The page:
As House Republicans revive a revamped Affordable Care Act replacement bill with more support from the libertarian wing of the Republican party, Republicans and Democrats have gone back-and-forth over the impact of the bill on people with pre-existing conditions. As The New York Times noted in a recent review of each party’s claims, both have played fast and loose with their evaluations of the policy. Republicans have overstated the degree to which the bill protects those with pre-existing conditions, and Democrats have overstated the negative effect it might have on the same group.
Health insurance policy is notoriously complicated, and both liberal and conservative policy experts disagree on how to unravel a 50-year-old mess created by bureaucracy and bad bills.
Continue reading in TownHall
On Friday, news broke that Donald Trump’s 2018 budget would reportedly cut the budget of the Office of National Drug Control Policy by almost 95 percent. According to CNN, who got the draft themselves, this means the ONDCP would fall “from a $380 million budget to $24 million.”
Libertarians and other anti-prohibitionists should be careful not to celebrate too early. The drug war, like life, tends to find a way. The draft memo justifies these cuts mostly in terms of redundancy. And we will still have a DEA, Chris Christie’s shiny new anti-opioid task force, and myriad federal, state, and local drug laws. Drug warriors may be having a bad day, but they shouldn’t panic too much.
Continue reading at Rare Politics
There’s a lot of hubbub about the American Health Care Act’s recent passage through the House. Many elements of it have come under fire, as of recent, but there’s one aspect that’s not getting enough coverage –– the media’s failure to properly explain it.
Succumbing to hysteria is never a good strategy for the press. For a free society to flourish, the press should remain arbiters of fact and fiction. Unfortunately, that idealistic vision is far from how these issues actually play out, especially lately. Headlines surrounding the AHCA have ranged from “Under The New Healthcare Bill, Rape Could Be A Pre-Existing Condition” (Huffington Post) to “In Trump’s America, Being Sexually Assaulted Could Make Your Health Insurance More Expensive” (New York Magazine) to “How the Horrific New Republican Health Care Bill Punishes Women” (Gizmodo). These headlines center around an important point, the pre-existing conditions aspect, but ultimately prize attention-grabbing over truth.
Continue reading in the Washington Examiner
After more than 100 days in office, President Trump’s approval rating is at 42 percent, the lowest for any president in the post-WWII era.
Lacking any significant legislative accomplishments, and governing almost exclusively by executive order, Trump places the blame for his lackluster performance not on himself or his staff—or even his opposition in Congress.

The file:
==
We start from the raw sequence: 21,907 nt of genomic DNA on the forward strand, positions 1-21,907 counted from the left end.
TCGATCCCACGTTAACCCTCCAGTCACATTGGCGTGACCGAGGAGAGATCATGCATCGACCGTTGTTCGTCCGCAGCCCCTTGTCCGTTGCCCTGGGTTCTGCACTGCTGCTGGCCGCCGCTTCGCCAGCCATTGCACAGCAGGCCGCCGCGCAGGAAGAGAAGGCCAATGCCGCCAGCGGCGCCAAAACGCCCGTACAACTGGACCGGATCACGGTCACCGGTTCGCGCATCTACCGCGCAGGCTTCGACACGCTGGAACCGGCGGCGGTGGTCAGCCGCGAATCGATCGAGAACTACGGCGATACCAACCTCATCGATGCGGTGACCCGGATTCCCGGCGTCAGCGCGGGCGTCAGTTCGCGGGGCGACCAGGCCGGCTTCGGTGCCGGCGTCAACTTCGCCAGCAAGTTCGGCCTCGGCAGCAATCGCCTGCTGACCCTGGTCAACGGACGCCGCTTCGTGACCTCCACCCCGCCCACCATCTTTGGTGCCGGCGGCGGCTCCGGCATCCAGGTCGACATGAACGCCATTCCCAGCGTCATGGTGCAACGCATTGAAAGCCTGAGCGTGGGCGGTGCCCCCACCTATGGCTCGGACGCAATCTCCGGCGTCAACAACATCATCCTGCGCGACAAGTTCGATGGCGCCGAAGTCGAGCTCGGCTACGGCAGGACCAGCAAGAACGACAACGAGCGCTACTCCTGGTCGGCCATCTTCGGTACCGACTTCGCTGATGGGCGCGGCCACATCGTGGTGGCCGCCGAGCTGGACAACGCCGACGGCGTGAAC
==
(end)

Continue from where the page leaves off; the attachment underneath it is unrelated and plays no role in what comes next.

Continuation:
Instead, he singles out the “archaic” rules of the House and Senate, calling it a “rough system” that jeopardizes the public good.
Government Gridlock is Good
If the president is having a hard time because of the peculiarities of our system of government, that means the system is doing exactly what it is supposed to do.
Specifically, Trump criticizes the filibuster, claiming that it forces the government to make bad decisions. Trump’s views on the filibuster are not surprising, having never shown an ounce of principle on anything, he seems to have no problem with archaic rules and institutions when they benefit him.
Continue reading at FEE
Recently, I was invited to sit down with Federal Communications Commission (FCC) Chairman Ajit Pai to discuss tech policy under the Trump administration. The FCC has been all over the news recently, especially in regards to net neutrality, as I’ve covered in Rare. Our conversation covered a wide range of topics in addition to the Open Internet Order, including digital privacy, broadband deployment, and the role of Congress in designing tech policy.
GIVEN: Since your appointment, there’s been two big policy changes that have caused some furious backlash from the press. First, the reversal of Obama-era privacy rules and net neutrality. Did you expect such a reaction coming into the job?
PAI: Well, I know it’s a politically polarizing time, and I realize that some of the decisions that were made by the past administration on a party-line basis, changing those decisions would engender an equal and opposite reaction if you will from those who are vested in the original decision. And so, it’s not a surprise to me at all. This has traditionally been one of the tougher jobs in Washington, DC because you’re always going to have to displease somebody. But, moving forward, what I’ve tried to bring to the job is a spirit of bipartisanship…..
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